China, more than us, realizes the potential that a growing Indian economy holds for its position as the pre-eminent power in Asia, and as a global power in the world. There is no glossing over this reality. Since China will do everything to avert an overt war with a significant power like India, [such a war would bleed it dry, with or without help for India from the West] because it would put paid to its global ambitions, China has therefore adopted a strategy of containing India, not so much through 'the necklace of pearls' strategy, as crushing Indian trade and economic growth.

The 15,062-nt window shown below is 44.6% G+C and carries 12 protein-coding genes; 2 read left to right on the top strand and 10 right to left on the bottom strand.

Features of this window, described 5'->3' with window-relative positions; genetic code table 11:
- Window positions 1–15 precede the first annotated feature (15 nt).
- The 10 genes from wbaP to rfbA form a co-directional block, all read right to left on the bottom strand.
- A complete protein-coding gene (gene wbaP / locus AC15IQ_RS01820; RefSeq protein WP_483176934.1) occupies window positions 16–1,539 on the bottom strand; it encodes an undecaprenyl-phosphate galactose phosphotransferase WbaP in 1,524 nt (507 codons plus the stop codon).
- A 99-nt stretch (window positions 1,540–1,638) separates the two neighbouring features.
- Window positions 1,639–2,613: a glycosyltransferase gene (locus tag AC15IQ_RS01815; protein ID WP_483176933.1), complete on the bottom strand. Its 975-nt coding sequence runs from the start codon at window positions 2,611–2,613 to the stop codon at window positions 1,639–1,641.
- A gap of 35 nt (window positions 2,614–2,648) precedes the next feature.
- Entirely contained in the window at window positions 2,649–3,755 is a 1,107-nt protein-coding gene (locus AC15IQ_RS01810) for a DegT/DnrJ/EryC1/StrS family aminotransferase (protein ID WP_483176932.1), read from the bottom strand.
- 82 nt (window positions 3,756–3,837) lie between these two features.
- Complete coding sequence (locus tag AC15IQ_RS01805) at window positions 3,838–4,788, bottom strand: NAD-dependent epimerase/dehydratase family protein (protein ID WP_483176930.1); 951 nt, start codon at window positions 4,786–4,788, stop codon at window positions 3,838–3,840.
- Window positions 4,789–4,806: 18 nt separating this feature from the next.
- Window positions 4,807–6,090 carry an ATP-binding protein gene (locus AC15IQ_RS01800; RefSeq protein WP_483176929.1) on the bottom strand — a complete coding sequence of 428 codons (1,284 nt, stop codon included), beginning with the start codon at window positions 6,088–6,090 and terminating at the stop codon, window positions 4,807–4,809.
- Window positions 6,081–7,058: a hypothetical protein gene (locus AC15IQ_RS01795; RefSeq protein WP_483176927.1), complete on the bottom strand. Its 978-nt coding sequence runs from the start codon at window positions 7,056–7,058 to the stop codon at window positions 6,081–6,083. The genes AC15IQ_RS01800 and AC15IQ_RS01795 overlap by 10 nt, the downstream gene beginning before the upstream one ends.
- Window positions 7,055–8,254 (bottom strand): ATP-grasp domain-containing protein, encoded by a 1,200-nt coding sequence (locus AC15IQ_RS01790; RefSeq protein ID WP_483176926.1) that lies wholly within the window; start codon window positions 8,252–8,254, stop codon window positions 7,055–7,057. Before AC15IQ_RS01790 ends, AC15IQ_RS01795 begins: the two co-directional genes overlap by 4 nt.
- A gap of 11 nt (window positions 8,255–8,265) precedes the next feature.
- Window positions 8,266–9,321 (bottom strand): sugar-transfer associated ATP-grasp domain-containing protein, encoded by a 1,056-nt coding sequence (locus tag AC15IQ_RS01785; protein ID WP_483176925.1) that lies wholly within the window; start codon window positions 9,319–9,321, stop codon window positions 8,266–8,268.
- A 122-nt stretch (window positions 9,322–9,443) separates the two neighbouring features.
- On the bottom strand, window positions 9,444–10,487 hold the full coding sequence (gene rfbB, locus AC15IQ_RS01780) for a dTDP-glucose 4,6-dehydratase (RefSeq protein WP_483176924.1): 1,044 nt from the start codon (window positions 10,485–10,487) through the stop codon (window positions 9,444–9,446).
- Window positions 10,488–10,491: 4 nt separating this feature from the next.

This impacts India in two ways. Directly, it hurts its growth which keeps its defense spending under a tight leash. Indirectly, it diminishes India’s attraction as a part of the global market that can drive global exports. All of these strategies, salami-slicing at the border, containment like the 'necklace of pearls' or trade are carefully kept below the threshold that invite full fledged retaliation by India’s friends in the QUAD. Chinese are masters at such low visibility but long term strategies.
So what have the Chinese done to debilitate India’s export sector and